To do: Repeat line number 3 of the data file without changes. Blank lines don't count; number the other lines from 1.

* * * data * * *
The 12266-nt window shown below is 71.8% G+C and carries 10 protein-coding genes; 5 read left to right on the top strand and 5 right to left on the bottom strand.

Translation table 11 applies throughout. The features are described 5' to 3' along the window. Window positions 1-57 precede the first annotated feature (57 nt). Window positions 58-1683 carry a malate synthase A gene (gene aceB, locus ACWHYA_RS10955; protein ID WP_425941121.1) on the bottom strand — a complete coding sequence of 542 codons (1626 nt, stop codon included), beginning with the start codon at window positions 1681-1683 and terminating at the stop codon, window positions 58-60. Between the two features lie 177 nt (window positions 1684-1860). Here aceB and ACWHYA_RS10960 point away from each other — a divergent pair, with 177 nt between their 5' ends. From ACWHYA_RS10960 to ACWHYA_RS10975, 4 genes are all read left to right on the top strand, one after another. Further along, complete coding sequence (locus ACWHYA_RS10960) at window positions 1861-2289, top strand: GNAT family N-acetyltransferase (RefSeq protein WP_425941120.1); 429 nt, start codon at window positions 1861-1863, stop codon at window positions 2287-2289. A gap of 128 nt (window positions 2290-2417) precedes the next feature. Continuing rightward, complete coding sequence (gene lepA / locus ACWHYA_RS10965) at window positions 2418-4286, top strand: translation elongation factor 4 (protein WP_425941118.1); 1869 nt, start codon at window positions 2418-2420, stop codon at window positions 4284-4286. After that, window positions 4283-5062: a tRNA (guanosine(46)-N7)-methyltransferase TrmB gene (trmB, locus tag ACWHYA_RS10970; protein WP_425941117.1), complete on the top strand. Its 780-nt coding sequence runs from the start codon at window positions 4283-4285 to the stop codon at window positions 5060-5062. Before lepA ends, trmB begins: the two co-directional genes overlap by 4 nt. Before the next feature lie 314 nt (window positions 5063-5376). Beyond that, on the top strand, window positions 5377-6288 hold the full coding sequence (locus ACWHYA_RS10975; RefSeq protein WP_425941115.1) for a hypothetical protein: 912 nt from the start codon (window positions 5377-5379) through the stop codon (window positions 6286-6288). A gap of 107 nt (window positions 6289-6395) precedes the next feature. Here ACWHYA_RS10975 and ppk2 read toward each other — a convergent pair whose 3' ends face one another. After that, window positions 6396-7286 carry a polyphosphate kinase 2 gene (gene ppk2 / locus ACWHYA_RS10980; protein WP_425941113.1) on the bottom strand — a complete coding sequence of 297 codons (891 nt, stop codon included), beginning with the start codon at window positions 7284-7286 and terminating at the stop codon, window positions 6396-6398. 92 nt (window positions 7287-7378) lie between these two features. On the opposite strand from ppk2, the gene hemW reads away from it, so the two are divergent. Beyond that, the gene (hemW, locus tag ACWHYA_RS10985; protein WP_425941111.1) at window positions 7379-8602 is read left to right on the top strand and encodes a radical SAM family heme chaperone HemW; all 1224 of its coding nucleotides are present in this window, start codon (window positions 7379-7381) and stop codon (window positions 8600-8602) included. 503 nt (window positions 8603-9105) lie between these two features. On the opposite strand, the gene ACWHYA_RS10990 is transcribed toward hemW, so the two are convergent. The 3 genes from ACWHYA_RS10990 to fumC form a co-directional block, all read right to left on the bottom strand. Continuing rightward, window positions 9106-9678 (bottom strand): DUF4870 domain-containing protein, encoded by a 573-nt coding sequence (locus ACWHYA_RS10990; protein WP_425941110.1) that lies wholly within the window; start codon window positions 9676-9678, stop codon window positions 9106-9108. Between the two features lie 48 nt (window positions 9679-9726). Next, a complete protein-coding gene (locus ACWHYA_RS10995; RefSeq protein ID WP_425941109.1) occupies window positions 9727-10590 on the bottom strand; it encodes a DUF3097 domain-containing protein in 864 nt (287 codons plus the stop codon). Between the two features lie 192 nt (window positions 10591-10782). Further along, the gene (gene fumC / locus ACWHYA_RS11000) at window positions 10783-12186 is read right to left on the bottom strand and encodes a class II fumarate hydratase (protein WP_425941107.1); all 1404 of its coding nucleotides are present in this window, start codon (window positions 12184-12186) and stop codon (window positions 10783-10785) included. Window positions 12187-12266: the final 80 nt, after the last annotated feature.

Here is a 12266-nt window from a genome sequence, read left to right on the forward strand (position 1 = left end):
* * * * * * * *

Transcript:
Here is a 12266-nt window from a genome sequence, read left to right on the forward strand (position 1 = left end):